Why don't kids in post-apocalyptic fiction get the measles? A few days ago I finished reading S. M. Stirling's Scourge of God. It's the fifth book in a series, all set in a universe where something really strange happened in 1998 that basically repealed the laws of physics. Electricity stopped working, even gunpowder lost its explosive force.
Naturally, the first book (Dies the Fire) was full of the typical OMG post-apocalyptic coping with disaster without modern technology scenarios: hordes of people dying from starvation, for example, and a few smart people realizing that staying in the middle of a city (Portland, Oregon) that no longer works is not a real good idea and doing the classic bugging out to the boondocks to hunker down until the worst of the chaos has ended. A few people keep their heads to the extent of liberating farm animals (draft horses, cattle) from a living history exhibit. Dies the Fire is obviously heavily influenced by classic science fiction, e.g., Lucifer's Hammer, along with an overt homage to LOTR, and contains the usual obligatory plot elements. There are scavengers who resort to cannibalism and eventually (as the series progresses) form bands referred to as "eaters," for example, and the classic clashes occurring between The Reluctant Ethical Hero and The Sadistic Power-Hungry Tyrant. Stirling ends up having the Reluctant Hero do just about everything except pull a sword from a stone before he and the Tyrant meet in battle.
But none of that is what has me wondering. I know the rules for post-apocalyptic fiction; Stirling follows them all as the series progresses, including channeling some Stephen King ala The Stand and having some unspecified preternatural Ultimate Evil hovering just off-stage and lusting for humanity's soul. He hits all his marks and does so quite deftly. The books are a good read, well-crafted and entertaining. I'm a little annoyed with Stirling for not making the last two books (The Sunrise Lands and Scourge of God) stand alone the way the first three (Dies the Fire, Meeting at Corvallis, and The Protector's War) were, but I enjoyed reading them.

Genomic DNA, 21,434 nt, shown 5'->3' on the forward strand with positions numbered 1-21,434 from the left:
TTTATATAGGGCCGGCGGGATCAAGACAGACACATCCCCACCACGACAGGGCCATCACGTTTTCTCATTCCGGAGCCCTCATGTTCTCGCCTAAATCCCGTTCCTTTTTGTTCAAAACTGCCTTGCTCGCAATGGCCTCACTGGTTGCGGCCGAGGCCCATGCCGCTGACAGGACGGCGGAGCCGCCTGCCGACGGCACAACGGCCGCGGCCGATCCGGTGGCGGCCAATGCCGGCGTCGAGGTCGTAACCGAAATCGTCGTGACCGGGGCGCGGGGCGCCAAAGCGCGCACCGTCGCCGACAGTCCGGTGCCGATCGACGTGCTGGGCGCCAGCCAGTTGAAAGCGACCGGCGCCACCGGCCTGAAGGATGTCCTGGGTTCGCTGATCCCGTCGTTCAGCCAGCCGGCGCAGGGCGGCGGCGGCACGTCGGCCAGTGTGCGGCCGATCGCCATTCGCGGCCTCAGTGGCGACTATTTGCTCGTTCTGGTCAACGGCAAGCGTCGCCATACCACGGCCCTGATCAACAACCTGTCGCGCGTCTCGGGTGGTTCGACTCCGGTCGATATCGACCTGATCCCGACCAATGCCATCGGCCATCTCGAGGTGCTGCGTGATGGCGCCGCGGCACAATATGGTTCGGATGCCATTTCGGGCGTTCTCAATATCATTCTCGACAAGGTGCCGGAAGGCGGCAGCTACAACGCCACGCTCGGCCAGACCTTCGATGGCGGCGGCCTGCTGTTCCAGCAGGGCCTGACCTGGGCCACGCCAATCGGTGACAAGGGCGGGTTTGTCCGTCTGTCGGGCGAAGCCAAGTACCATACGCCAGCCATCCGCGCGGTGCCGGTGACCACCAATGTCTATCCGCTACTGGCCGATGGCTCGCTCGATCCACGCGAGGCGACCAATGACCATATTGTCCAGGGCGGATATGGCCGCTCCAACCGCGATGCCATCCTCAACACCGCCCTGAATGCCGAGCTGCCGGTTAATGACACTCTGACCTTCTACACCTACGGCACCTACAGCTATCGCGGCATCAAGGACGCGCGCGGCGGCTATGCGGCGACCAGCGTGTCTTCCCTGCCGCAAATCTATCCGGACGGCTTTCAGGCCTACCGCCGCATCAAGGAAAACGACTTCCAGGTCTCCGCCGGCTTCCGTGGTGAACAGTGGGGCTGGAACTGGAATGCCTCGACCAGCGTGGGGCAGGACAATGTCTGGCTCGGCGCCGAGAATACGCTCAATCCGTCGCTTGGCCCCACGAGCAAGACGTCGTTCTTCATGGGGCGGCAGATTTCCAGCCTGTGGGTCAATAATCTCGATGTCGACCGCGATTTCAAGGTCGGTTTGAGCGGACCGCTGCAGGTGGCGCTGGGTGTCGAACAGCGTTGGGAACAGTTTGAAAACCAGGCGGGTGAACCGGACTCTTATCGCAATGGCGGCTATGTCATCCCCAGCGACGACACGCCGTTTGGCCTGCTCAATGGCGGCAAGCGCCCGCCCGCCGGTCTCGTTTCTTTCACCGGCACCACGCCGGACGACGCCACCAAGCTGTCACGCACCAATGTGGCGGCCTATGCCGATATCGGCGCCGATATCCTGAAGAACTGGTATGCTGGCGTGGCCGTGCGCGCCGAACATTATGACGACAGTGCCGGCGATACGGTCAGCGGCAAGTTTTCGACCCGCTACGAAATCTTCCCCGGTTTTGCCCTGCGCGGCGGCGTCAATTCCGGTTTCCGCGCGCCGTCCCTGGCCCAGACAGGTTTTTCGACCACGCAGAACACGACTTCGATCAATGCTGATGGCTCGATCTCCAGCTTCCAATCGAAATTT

No, what I want to know is why no one gets measles? Or mumps? Or polio? Or maybe even influenza? They started off with stashes of antibiotics, but vaccines never got mentioned. Why aren't women dying in childbirth or from childbed fever? The latest book is set 22 years past-Change; where are the infectious diseases, viral and bacterial? There's a lot of battling going on -- why aren't there a bunch of one-armed or one-legged veterans hobbling around because it was either amputate or lose a limb to gangrene? I want some germs in action, or I want an explanation of how they're managing to manufacture antibiotics using the equivalent of 16th century technology.
Oh well, maybe in the next book Stirling will have someone stumble across a cache of Georgia peanut butter, decide that despite over two decades of sitting in a warehouse it's still edible, and the series will get the bloody flux that's been missing so far.